The chief broke in with an impassioned speech, switching from his own language to Tartessian now and then. Tidtaway and Jaditwara translated, sometimes overstepping each other; Jaditwara’s sing-song Fiernan accent grew much stronger as she drew on words learned long before she came to the Island. Giernas sighed and settled in to a job of mental cut-and-paste, uneasily aware that his reconstruction might be missing great chunks and just plain wrong here and there.
“The Taratusus came seven summers ago this spring.”
God, Year Four, they got an early start, Giernas thought. Give that bastard Isketerol his due, he’s a planner. It took malignant forethought, to start up something like this when Tartessos was just getting its first home-built three-masters and using its new guns to settle old scores with the neighbors. Or maybe he thought of it as long-term insurance… And he did have all those books. And mebbe Walker gave him the idea.
“At first they were very few. They gave wonderful things –” he touched an iron knife at his belt “– and they helped my people in their feud with the Sairotse folk who dwell downstream. All they asked in return was help with hunting, some food, and a few basketfuls of the heavy rock from the streams that they showed us how to find.”
He touched his necklace, which had rough-shaped gold nuggets between the abalone beads, and continued: “They killed many of the Sairotse men with their death-sticks and thunder-making logs. They took all the others and made them dig their ditch and build their wall, cut timber, haul earth and wood to build their great houses, or took them downriver to dig the red rock from the hills near the sea. They took the women of the Sairotse, but few as wives — instead they make them work like their Big Dogs.”
Horses, Giernas translated to himself. It wasn’t the first time they’d run into that name, among peoples whose only domestic animal was canine.
“We didn’t like all that. We fought the Sairotse sometimes, yes, but also they were our marriage-kin. It’s a bad thing that they are all gone, a whole tribe, a very bad thing. And so the spirits became angry, we knew that because there were fevers and sickness around the big houses. More and more of the strangers came — now they are more than all the people of my Nargenturuk clan. They rip up the ground to plant their eating grass without asking our leave. They trade like misers, making us bring more and more heavy rock for less and less; they make us bring captives of other tribes, to dig the red rock and burn it – those get the shaking sickness and die. Last year they told all the peoples here that we must bring the heavy rock, and young men and women, and furs, many other things, for nothing, or they would destroy us!”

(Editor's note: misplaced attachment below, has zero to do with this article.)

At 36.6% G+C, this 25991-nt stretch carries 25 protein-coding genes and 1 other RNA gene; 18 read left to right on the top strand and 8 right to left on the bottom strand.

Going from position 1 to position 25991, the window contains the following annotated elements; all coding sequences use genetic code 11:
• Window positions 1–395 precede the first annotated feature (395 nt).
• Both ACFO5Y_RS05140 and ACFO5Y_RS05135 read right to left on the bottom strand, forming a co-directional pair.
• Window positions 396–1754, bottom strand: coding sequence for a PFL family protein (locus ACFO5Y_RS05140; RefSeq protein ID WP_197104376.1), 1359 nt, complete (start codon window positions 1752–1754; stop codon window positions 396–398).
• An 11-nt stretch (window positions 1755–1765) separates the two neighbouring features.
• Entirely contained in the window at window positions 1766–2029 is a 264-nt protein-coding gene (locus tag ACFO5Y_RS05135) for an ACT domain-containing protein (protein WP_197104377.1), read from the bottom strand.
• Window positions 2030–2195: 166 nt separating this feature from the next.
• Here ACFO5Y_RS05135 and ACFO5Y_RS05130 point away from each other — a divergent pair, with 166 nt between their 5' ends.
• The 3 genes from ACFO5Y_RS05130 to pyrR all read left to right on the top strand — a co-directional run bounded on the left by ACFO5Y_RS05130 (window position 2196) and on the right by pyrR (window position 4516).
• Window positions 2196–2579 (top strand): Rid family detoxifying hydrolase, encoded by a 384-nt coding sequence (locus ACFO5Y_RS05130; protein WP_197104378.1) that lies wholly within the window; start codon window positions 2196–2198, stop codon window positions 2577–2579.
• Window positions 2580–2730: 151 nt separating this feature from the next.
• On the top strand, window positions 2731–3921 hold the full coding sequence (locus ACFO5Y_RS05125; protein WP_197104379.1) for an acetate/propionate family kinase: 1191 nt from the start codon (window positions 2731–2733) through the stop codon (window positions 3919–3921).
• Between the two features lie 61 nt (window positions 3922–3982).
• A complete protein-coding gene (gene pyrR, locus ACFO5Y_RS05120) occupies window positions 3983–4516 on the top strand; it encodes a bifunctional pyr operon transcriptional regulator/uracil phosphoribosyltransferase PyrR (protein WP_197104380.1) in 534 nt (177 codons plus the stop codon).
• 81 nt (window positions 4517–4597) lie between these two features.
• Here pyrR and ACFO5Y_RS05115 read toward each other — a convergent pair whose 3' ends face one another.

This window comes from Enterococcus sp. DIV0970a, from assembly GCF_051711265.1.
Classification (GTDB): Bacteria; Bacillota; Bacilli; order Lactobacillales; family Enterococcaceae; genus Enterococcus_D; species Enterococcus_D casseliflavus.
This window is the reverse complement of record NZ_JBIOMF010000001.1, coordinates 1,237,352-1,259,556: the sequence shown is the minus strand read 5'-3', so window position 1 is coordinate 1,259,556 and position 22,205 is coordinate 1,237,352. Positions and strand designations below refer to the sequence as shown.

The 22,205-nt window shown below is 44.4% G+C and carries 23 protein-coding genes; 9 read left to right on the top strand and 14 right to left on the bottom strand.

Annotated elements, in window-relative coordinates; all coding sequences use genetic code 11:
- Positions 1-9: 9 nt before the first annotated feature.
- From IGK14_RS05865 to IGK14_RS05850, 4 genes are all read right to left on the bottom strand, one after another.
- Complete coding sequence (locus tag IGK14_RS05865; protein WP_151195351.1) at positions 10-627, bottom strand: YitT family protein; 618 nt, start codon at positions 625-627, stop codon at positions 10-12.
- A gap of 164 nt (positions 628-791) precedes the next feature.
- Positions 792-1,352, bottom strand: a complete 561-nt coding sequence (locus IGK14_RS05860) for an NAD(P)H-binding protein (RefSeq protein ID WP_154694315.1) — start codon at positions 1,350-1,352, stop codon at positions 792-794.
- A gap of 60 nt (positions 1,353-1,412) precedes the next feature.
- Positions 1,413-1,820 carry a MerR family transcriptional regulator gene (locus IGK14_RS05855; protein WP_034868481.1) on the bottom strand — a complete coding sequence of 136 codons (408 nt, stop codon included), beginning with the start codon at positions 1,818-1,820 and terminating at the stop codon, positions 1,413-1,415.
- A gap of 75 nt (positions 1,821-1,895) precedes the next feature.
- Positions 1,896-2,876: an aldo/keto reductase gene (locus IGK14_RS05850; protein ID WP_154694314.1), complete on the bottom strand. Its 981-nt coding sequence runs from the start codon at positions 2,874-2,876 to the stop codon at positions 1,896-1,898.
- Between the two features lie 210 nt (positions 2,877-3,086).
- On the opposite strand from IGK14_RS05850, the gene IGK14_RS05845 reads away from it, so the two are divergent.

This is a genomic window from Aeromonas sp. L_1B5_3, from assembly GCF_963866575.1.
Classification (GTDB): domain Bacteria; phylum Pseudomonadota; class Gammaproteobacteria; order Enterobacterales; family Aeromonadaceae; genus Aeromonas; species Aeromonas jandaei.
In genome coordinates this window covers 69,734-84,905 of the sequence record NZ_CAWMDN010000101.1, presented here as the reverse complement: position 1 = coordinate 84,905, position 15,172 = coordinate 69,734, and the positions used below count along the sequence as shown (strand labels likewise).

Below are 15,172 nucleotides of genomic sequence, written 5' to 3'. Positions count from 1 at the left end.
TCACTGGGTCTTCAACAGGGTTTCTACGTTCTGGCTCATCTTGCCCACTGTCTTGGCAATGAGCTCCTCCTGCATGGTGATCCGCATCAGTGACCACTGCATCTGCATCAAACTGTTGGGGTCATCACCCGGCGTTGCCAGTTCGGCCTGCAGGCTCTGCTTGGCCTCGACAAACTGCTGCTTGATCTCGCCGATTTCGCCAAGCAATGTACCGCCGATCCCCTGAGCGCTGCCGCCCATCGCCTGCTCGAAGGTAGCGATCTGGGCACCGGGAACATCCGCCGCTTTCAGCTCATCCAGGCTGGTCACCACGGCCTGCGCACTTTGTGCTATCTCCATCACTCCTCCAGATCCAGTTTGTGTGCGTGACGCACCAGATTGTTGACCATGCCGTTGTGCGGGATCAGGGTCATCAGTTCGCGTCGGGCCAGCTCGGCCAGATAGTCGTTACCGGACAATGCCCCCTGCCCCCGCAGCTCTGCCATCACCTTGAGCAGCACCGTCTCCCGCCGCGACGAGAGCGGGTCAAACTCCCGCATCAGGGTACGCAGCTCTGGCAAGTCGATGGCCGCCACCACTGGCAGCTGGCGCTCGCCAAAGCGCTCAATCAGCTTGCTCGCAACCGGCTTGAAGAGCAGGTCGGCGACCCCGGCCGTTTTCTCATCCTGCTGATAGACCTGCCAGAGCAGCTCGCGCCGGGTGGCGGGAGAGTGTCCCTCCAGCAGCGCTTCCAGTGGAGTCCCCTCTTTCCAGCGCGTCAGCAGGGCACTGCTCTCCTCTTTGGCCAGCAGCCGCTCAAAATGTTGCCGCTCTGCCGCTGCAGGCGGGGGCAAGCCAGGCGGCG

“Red rock?” Giernas asked.
“Cinnabar,” Jaditwara said, after searching her memory for a moment. “Mercury ore.” She frowned. “The Tartessians had their own mine for that, we bought it from them before the war, but I think I heard it was damaged in a revolt just after they got it going — I know the price they asked for it went, how do you say, sky-high. The people who live near it are very fierce. The Inquirer & Mirror had an article about it. They thought Walker was also buying it from Isketerol.”
“What’s mercury good for?”
“Thermometers, barometers. Anti-fouling paint for the hulls of ships. Tanning furs. Medicines. For refining many ores, silver especially. Some chemical things I don’t understand. And… explosives. Blasting caps, percussion caps for guns.”
“There’s a deposit near… San Jose, I think was the name,” Sue put in. “Just south of the big bay.”
Giernas grunted. Ok. That’s why they came this far. And the gold. Lots of silver in Iberia, but not much gold. The chieftain waited out their interchange and continued:
“And now they have brought this sickness on us. They boast that only they can halt it, by a magic of their cows.” He used the Tartessian word for the unfamiliar animal. “They say it shows their spirit-allies are stronger than ours, their — gods is the word?”
“Vaccination,” Sue murmured.